The DAP delegation led by SG Lim Guan Eng handed a memorandum to Bank Negara officials today, urging Maybank and Ambank to stop practicing racial quotas. The matter was raised in the Parliamenbt yesterday by DAP parliamentarians. The emergency motion tabled by DAP Kuching MP Chong Chien Jen was rejected by the Speaker. The Bar Council was also alerted about the matter which was largely seen as discrimatory and totally against the Malaysian spirit. Malaysiakini has the story…
This is the memo presented to Bank Negara by hand today…
9 May 2007.
YBhgia Tan Sri Dato’ Sri Dr. Zeti Akhtar Aziz,
The Governor,Bank Negara
Malaysia,Jalan Dato’ Onn,
Kuala Lumpur. BY HAND
Yang Berbahagia Tan Sri Dato’ Dr Zeti,
We urge Bank Negara to stop Maybank and AmBank’s unprofessional banking practices that promote quotas, are discriminatory and not in the Malaysian spirit. As Malaysia’s largest bank, Maybank has a responsibility to lead the industry in good corporate practices that stresses on quality work and ability, merit, high efficiency and productivity to engender capital growth required for the country’s development. Unfortunately its latest policy requiring all law firms that conduct business with it to have at least one ethnic Malay partner with 50% equity in that partnership has underscored political interference in what should be a purely professional question.
Maybank’s head of Legal Affairs Geraldine Kamalanathan had sent a letter on March 29 2007 to its panel of solicitors informing them of the new and revised criteria to be qualified to carry out its legal work. All Maybank solicitors are given until 1st July 2007 to comply with its new requirement that there must be at least a bumi partner with 50% equity in the partnership. This 50% requirement is even higher than the 30% quota fixed by the government under the New Economic Policy (NEP).
Maybank appears more racist that the existing government policies that has not only underscored sensitivities among ethnic minorities over so-called preferential bumi social and economic privileges which has benefited only the rich at the expense of the bumi poor and hampered the county’s growth and development. Even the government realizes that such ethnic preferential policies is obsolete, stifles competition and causes efficiency loss in the form of corruption and poor delivery system as evidenced by the defects, ceiling collapse and cracks in the new expensive buildings in Putrajaya.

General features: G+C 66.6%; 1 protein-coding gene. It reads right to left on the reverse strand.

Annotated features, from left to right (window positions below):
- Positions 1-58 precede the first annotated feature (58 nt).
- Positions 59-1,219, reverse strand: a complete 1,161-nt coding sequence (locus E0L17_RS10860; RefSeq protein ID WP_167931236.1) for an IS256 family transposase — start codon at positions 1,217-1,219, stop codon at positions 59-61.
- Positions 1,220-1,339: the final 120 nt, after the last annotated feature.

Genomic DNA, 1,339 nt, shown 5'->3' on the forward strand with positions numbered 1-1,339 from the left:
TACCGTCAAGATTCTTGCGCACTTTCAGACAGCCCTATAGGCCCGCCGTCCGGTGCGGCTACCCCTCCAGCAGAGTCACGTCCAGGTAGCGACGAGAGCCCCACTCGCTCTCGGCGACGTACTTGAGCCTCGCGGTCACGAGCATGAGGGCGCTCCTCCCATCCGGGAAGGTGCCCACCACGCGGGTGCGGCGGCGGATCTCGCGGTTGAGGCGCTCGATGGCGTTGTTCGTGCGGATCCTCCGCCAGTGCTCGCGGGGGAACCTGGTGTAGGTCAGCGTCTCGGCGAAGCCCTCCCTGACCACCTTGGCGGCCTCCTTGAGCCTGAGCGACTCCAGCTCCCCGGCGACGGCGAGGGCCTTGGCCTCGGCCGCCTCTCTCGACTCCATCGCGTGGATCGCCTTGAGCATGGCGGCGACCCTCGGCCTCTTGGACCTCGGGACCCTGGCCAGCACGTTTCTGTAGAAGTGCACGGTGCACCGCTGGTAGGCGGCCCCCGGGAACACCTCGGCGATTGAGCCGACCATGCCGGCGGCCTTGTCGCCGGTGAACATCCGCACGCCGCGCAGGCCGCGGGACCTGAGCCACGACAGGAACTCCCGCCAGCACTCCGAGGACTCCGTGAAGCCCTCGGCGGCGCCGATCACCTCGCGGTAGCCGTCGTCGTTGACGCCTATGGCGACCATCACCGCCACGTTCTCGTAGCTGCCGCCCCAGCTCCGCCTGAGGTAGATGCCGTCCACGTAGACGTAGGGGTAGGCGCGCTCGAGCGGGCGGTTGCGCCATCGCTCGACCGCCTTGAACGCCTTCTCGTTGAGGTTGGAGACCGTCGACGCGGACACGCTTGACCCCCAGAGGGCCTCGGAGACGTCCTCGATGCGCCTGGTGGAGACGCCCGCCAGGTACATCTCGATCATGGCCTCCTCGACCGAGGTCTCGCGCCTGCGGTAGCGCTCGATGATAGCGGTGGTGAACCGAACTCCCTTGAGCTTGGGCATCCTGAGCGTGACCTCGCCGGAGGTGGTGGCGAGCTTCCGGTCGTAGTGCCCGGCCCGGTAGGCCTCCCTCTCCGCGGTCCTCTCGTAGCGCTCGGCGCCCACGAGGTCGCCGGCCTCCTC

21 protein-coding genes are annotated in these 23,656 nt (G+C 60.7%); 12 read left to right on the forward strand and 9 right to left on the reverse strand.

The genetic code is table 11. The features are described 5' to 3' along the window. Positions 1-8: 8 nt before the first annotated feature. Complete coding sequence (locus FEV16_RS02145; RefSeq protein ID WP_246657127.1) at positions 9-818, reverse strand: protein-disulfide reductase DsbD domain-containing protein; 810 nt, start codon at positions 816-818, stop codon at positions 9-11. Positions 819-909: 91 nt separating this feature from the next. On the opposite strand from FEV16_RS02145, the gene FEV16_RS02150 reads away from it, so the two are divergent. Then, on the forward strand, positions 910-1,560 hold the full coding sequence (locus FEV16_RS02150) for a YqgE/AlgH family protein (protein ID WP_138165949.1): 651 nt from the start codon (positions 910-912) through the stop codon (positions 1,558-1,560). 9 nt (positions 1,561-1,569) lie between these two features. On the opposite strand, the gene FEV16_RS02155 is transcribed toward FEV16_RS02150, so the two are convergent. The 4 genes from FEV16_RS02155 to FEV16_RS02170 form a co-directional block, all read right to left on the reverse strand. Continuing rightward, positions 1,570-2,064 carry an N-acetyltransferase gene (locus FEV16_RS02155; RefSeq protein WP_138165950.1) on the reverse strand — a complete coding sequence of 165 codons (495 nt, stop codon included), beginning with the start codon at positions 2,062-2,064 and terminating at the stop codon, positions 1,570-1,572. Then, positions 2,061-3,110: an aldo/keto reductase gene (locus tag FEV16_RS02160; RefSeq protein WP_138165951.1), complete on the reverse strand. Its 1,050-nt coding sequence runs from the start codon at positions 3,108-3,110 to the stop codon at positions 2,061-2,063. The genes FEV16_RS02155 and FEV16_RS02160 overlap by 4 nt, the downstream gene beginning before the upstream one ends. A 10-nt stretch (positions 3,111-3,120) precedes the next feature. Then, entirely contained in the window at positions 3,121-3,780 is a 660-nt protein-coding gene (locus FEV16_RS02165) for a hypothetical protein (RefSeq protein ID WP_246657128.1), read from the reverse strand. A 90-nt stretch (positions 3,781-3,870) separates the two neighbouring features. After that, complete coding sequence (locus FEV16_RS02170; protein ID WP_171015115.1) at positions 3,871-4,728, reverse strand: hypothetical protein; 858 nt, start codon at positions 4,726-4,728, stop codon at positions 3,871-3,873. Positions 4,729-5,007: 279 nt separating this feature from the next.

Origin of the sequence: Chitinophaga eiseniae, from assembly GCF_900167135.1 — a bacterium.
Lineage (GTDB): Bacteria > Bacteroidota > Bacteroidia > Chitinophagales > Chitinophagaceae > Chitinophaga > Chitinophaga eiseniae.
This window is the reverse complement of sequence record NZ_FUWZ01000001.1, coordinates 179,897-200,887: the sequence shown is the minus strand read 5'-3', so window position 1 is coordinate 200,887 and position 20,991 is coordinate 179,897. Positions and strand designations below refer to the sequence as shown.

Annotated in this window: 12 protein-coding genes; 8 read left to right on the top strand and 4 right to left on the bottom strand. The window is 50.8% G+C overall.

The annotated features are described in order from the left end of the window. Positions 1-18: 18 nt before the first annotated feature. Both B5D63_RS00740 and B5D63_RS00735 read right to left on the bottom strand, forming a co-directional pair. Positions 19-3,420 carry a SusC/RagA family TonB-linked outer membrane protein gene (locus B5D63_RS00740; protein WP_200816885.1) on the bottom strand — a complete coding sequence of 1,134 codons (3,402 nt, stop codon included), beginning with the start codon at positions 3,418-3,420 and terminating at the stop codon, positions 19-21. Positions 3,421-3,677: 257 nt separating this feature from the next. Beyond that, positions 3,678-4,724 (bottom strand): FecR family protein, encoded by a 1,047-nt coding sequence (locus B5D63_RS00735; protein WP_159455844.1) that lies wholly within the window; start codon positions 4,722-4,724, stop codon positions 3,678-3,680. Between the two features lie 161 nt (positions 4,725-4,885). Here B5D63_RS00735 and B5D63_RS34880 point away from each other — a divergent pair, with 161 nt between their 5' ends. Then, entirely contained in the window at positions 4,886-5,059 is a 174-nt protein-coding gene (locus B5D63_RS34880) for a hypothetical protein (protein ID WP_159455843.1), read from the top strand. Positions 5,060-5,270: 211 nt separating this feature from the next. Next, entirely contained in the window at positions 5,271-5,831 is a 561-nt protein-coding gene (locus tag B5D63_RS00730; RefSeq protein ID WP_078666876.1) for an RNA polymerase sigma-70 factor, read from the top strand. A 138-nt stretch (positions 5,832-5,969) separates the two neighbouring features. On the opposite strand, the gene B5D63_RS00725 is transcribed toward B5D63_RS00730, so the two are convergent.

Realising the adverse effects of NEP on Iskandar Development Region in Johor, the government have even given exemptions from the 30 percent bumiputera-ownership requirement. For Malaysia’s largest bank to issue such edicts setting out ethnic quotas severely undermines its ability to compete with international banking groups that focus solely on business-related issues. For a Government-linked Corporation (GLC) like Maybank, owned by Permodalan Nasional Bhd, such political edicts sacrificing quality for quotas is contrary to its goals of sustainable growth and corporate performance set out in the Key Performance Indicators. What is offensive about Maybank’s latest edicts is the implication that bumi legal firms are not capable and require such a quota imposition to assist them to carry out professional work. Equally offensive is that the professional quality of the work done by non-bumi lawyers is secondary to the priority of having bumi partners. DAP is disappointed that Maybank is only conducting a review in face of such controversy. Maybank is obviously dishonest when they claimed that “Efficiency and performance of solicitors as well as their ability to provide the best service to the bank and its customers have always been a core requirement for the emplacement of the bank’s panel of solicitors. Equity ownership had never been the sole consideration.” If Maybank is serious about efficiency and providing the best service, then this directive should be immediately withdrawn. Maybank’s stubborn refusal to do so has greatly disturbed Malaysians, some such as the Bar Council who is considering legal action and ordinary Malaysians who are angry enough to demand a full boycott of Maybank to show their displeasure. Should Maybank persist to insist in such discriminatory policies, then calls for a boycott would be fully warranted whether in the form of withdrawing deposits or not taking any loans for Maybank We are given to understand that similar requirements are also set out by Ambank whilst there have been such tacit discrimination by other banks in refusing to parcel out work to those without the 50% bumi equity requirement. As the regulator of banking industry in Malaysia, Bank Negara is beholden to intervene and direct that such directives, whether by Maybank or AmBank as well as all other banks which practices such tacit discriminatory practices, be immediately withdrawn. No foreign investor would want to come to Malaysia if banks impose such restrictions. Focus on professional conduct that is inclusive and performance-oriented and not exclude on the colour of our skin of whether we are Malays Chinese, Ibans, Kadazans or Indians. Instead of being impelled by race and religion, the time has come for banking industry to focus on corporate practices that promotes value-added growth and competition. Act in the Malaysian spirit. Be Malaysian First! Yours faithfully, LIM GUAN ENG